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Enlace Chicago Wins Chicago Community Trust Outstanding Community
Strategy of the Year Award

Violence Prevention program recognized as best creative community outreach strategy

CHICAGO (February 28, 2012) – For its Violence Prevention programs, Enlace Chicago, a Little Village-based community development organization, has been named the 2012 Chicago Community Trust Outstanding Community Strategy of the Year at the 18th annual Chicago Neighborhood Development Awards (CNDA), managed by Local Initiatives Support Corporation/Chicago (LISC Chicago).

The award is given each year to a non-profit organization in recognition of a holistic effort that promotes the comprehensive development of an entire community.

Little Village’s youthful population – the youngest of any Chicago neighborhood –contributes to the neighborhood’s vitality. But roughly 2,000 Little Village youth are believed to be involved in gangs, which are the source of street violence. Enlace—formerly the Little Village Community Development Corporation—realized that a comprehensive and innovative approach to healing the neighborhood was needed. Building on 10 years of work with the Violence Prevention Collaborative, Enlace developed six initiatives that now comprise the Violence Prevention programs.

Bilingual safety networks, community watch and “safe passage” programs compel greater community involvement and reinforce the notion that neighborhood safety is everyone’s responsibility. Mentorship and advocacy programs provide internships, social services and employment opportunities. Sports and educational programming are available during the evenings, weekends and summer. These programs, in conjunction with a partnership with the renowned Ceasefire organization, provide meaningful help and alternatives for young people.
The multi-pronged approach involves all community stakeholders– from youth, to parents, to schools, employers and institutions.
“Our work in Little Village taught us that it was important to create not a single program, but a set of them,” said Michael D. Rodriguez, executive director of Enlace Chicago. “Our programs work because they work together—engaging youth, parents, government officials and community organizations, and focusing not only on violence prevention but also on community enrichment, educational improvement and economic development.”
Enlace has actively recruited youth formerly involved in violence and placed them in positive, community-building roles in which they are encouraged to pursue internships and summer jobs as well as to consider postsecondary education. To see how the agency’s engagement techniques have proven successful, look no further than the youth participation in the creation of Silver Skate Plaza, a community skateboarding park. 

Enlace’s efforts have met with success in Little Village. A Ceasefire Week drew 3,000 people to events focused on violence prevention, and the area’s shootings decreased from 21 to eight between 2010 and 2011. Through holistic engagement, Enlace has empowered and enabled an entire neighborhood.

About CNDA

This year’s ceremony, held at the Chicago Hilton & Towers, attracted more than 1400 people, including CNDA chair Wim Elfrink, executive vice president and chief globalization officer of Cisco, and leaders of Chicago’s non-profit, corporate and philanthropic sectors.  A forum, following a fast-paced presentation style, was held prior to the award ceremony. Four city leaders from varying fields presented their five big ideas for making the 21st century city.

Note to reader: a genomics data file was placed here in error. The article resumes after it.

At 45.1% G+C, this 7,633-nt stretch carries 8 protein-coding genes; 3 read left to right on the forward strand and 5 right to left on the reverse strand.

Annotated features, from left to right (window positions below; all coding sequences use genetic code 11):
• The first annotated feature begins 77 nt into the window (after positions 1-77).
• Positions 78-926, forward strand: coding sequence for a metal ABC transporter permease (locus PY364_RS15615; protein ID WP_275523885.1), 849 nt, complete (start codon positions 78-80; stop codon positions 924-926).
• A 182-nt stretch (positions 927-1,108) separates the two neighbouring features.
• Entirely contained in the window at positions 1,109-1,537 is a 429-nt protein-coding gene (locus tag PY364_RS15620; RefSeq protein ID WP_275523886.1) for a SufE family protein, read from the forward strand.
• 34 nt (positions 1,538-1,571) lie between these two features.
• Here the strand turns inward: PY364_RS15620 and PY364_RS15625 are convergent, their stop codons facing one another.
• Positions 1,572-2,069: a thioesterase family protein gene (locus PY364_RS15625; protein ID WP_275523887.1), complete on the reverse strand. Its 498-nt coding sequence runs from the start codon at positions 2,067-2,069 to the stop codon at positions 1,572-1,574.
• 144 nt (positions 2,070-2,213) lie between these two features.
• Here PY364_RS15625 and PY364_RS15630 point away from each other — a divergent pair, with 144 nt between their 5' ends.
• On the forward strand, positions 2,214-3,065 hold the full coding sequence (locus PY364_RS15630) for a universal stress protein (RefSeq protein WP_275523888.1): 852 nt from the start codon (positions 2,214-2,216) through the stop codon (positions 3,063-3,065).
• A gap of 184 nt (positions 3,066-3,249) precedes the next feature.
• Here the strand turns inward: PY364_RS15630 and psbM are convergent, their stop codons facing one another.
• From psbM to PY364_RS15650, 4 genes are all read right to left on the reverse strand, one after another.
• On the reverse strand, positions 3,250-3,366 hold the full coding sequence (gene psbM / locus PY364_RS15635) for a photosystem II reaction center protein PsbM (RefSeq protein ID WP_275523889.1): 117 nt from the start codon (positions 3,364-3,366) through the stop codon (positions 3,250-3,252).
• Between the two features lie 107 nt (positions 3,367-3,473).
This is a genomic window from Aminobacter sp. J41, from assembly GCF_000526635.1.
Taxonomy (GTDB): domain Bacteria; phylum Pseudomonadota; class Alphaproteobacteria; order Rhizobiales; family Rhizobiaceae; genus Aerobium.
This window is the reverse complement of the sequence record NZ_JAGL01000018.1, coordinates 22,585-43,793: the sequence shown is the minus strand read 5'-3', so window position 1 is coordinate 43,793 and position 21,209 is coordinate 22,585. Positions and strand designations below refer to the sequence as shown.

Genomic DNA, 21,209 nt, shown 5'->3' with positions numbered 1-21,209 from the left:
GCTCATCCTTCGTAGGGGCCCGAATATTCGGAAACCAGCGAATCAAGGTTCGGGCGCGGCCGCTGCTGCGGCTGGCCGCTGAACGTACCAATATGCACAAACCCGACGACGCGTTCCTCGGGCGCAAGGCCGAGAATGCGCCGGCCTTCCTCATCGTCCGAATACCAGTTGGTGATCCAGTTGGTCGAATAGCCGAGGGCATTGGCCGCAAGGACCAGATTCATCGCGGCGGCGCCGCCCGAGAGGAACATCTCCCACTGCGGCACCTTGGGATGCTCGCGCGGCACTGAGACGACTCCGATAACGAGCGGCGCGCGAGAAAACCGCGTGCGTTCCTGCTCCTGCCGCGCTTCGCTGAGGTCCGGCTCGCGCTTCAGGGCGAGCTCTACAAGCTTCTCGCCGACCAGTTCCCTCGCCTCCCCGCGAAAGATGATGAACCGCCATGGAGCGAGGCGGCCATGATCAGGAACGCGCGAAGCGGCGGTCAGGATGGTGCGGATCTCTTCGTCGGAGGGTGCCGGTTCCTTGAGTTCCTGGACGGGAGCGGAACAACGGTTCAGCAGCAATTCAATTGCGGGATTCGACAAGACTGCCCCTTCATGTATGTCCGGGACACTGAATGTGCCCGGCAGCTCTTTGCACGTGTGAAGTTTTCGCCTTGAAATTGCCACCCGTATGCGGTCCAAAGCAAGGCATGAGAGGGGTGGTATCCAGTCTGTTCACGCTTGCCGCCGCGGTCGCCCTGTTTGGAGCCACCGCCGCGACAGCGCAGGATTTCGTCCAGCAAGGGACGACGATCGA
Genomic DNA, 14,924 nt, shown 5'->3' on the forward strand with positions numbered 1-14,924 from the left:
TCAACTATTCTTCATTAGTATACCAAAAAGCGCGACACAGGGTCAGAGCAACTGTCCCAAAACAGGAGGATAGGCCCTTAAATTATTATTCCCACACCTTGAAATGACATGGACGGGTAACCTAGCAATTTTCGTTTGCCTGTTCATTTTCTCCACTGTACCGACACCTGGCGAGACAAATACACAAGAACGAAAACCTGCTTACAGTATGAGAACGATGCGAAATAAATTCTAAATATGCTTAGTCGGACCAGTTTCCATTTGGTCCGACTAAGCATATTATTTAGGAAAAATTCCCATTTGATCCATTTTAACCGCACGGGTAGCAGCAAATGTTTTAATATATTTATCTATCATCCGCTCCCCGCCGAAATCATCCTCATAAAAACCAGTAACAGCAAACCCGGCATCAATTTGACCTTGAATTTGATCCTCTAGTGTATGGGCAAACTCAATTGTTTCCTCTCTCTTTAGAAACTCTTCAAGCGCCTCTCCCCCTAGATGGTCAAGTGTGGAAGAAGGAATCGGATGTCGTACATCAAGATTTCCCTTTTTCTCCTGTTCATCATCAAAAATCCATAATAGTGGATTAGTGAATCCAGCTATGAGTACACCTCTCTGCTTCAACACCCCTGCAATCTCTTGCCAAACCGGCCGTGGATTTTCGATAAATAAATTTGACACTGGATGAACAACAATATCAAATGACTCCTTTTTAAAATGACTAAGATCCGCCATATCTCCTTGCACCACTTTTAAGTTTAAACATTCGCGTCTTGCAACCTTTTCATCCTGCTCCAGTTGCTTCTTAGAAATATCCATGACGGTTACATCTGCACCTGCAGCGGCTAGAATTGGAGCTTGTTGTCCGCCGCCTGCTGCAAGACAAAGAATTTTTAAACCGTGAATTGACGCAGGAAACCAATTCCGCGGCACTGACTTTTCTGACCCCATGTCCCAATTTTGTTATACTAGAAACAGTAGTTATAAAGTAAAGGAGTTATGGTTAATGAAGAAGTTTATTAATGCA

Established in 1995, CNDA recognizes outstanding achievements in neighborhood real estate development and community building, especially the achievements of community development corporations, other community-based organizations, and for-profit developers working to build healthier neighborhoods in the Chicago metropolitan area.  Local Initiatives Support Corporation Chicago (LISC Chicago) manages the awards, in keeping with its mission to combine corporate, government and philanthropic resources to help nonprofit community development corporations revitalize city neighborhoods. LISC Chicago has invested $179 million in local comprehensive development programs, leveraging an additional $4.7 billion in community investment from other sources. The result is 29,000 units of affordable housing, over 5 million square feet of commercial space, and a variety of social and economic development programs.

“Community development is a complicated business and requires the participation of many people and institutions – from neighborhood residents to government officials, corporate leaders, developers and architects,” said Susana L. Vasquez, LISC Chicago’s executive director. “Our purpose at the Chicago Neighborhood Development Awards is to acknowledge and celebrate those individuals and organizations whose ingenuity and creativity make Chicago such a great city.”
This year’s awards are generously underwritten by:

Allstate; Bank of America; BMO Harris Bank; Charter One; Chase; The Chicago Community Trust; Cisco; Citi; LISC/Chicago; Northern Trust; PNC; Polk Bros. Foundation; The Private Bank; The Richard H. Driehaus Foundation; State Farm; US Bank; Applegate & Thorne-Thomsen, PC; Brinshore Development; Camiros, Ltd.; Chicago Bears; Chicago Community Loan Fund; Cole Taylor Bank; Community Reinvestment Fund; Enterprise Community Investment, Inc.; Federal Home Loan Bank of Chicago; Fifth Third Bank ; FirstMerit Bank; The Habitat Company; Holsten Real Estate Development; Illinois Housing Development Authority; MB Financial Bank; Katten Muchin Rosenman LLP; Matanky Realty; Miner, Barnhill & Galland, P.C.; National Equity Fund; Reznick Group; Teska Associates, Inc.; Urban Development Fund, LLC; Urban Partnership Bank; and The Walsh Group.

For more information, visit www.lisc-cnda.org.